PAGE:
Thursday, February 17, 2005
New Labour - Tough On Anti-Social Behaviour
Labour MSP and Scottish Justice Minister Cathy Jamieson is given a traditional Ayrshire welcome (registration required) on a visit to the village of Auchinleck in her constituency.
"Ms Jamieson arrived at the village’s Co-operative store to unveil the Standing Up to Antisocial Behaviour awards in partnership with the Scottish Co-operative movement. The scheme aims to reward individuals and groups who benefit their communities. She was also there to applaud the store’s decision not to sell Buckfast to anyone under 21 and limit sales to two bottles per customer."
The news that the sacred brew of Buckfast is under threat from the same people who want the pubs open 24/7 will cause consternation at Beelzebub Mansions, where a Buckie and Vimto mix is all that sustains Barry and his trusty man Whittaker.
(Auchinleck is not some giant Glasgow estate, but a small village in Burns country, once a thriving mining area. The deep mines are long gone and the towns and villages, Cumnock, Dalmellington, Burnfoothill, while not unattractive and set in pleasant scenery, all have an air of dereliction. The area's wonderful if you're an industrial archaeologist. But it's not physical poverty that is the blight. None of those kids have cardboard in their shoes as they would have done in the 1930s. And in even poorer Victorian times, "at one typical miners village, Skares, the Cumnock Chronicle tells us there were three friendly societies (Gardeners, Rechabites, Good Templars), a quoiting club, an ambulance corps, a juvenile football club, a brass band, a dramatic society, and a phonetics class".)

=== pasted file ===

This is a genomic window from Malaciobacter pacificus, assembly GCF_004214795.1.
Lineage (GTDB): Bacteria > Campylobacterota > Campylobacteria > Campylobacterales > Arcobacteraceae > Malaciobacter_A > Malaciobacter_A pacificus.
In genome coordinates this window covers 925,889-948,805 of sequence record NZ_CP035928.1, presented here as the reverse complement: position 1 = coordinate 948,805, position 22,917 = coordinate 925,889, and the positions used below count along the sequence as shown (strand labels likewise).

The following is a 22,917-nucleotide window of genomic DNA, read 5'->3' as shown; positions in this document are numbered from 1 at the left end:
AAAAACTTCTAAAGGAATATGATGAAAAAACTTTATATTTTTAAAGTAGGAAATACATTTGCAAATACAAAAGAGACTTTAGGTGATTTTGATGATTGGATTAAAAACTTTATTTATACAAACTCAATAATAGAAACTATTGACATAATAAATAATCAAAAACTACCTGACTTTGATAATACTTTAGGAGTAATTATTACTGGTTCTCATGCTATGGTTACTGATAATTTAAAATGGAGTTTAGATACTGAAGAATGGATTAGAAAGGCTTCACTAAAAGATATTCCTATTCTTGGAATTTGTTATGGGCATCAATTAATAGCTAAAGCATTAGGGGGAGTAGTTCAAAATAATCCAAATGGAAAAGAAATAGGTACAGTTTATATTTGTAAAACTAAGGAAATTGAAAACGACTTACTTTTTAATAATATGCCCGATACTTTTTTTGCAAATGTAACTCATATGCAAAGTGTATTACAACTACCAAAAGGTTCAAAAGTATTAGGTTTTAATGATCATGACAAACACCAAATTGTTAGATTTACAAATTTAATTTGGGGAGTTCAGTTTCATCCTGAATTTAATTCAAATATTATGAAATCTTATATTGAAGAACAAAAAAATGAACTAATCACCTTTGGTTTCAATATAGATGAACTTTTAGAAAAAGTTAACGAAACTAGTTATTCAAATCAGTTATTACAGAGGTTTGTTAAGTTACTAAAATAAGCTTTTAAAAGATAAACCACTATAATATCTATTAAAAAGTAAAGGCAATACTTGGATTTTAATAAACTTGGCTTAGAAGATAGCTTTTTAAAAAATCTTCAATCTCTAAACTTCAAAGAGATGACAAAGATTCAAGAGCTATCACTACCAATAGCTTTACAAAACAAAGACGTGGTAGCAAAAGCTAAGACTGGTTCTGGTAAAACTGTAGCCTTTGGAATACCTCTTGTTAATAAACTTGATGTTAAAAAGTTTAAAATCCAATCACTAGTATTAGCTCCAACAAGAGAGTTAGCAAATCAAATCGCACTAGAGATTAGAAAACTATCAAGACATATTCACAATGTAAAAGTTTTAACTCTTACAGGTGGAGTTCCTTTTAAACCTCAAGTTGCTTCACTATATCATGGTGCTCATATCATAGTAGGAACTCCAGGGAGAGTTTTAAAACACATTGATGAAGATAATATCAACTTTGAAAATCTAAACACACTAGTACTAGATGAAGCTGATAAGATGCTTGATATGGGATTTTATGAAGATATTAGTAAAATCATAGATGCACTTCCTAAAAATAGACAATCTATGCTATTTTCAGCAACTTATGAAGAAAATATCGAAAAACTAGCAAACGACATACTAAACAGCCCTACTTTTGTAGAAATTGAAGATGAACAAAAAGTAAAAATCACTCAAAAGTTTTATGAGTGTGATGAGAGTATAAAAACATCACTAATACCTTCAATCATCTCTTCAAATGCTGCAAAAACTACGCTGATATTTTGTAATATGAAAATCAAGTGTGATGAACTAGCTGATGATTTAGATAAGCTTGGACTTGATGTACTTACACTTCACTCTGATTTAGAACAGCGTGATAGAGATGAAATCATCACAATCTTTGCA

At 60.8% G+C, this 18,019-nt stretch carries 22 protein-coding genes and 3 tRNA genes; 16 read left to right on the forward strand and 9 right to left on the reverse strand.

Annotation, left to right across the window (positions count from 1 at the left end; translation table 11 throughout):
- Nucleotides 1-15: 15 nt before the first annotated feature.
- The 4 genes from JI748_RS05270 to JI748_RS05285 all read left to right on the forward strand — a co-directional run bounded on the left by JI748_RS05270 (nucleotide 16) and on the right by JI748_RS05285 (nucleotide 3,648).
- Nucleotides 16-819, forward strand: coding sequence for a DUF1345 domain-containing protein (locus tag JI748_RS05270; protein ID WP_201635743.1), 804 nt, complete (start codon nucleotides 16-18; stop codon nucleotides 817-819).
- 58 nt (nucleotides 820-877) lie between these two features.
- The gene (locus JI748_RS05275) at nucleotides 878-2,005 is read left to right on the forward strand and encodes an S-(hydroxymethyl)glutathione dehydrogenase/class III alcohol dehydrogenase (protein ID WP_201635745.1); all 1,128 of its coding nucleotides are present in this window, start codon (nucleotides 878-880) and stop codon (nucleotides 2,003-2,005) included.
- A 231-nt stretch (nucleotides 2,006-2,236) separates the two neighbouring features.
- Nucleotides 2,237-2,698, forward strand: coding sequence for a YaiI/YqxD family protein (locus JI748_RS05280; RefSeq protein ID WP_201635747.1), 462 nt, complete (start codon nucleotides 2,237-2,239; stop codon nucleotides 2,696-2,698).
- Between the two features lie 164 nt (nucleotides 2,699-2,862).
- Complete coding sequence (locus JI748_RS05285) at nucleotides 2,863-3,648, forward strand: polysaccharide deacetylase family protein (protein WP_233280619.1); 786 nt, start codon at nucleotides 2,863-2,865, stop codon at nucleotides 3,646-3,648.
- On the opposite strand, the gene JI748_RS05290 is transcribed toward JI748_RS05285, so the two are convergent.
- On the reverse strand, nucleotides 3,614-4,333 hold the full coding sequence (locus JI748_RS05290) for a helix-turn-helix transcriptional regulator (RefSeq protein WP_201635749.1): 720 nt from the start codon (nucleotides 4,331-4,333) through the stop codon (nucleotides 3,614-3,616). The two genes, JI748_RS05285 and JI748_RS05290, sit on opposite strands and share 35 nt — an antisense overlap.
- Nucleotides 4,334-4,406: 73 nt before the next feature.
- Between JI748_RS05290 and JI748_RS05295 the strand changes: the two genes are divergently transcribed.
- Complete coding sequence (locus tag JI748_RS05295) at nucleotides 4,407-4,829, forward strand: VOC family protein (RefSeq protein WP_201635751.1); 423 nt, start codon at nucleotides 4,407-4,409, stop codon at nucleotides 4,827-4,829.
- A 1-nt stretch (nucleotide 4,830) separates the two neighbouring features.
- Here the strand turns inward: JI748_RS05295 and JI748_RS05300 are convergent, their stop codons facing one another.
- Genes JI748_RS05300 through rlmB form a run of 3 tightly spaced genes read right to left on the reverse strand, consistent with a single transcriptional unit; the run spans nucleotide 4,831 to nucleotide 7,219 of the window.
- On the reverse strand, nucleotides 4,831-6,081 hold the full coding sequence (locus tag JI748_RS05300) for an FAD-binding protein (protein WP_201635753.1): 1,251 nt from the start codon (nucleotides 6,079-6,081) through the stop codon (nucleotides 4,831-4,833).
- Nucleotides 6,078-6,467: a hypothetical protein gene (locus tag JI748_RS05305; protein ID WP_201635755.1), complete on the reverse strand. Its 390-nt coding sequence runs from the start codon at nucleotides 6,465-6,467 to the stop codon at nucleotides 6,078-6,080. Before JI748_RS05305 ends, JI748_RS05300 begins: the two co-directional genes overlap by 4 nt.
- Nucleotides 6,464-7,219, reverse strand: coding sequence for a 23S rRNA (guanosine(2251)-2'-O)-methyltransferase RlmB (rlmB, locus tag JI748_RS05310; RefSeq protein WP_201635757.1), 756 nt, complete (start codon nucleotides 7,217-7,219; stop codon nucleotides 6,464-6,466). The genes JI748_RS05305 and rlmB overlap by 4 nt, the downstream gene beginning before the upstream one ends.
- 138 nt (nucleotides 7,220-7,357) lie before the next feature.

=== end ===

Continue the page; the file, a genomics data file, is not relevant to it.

UPDATE - in the interests of balance, the Guardian view.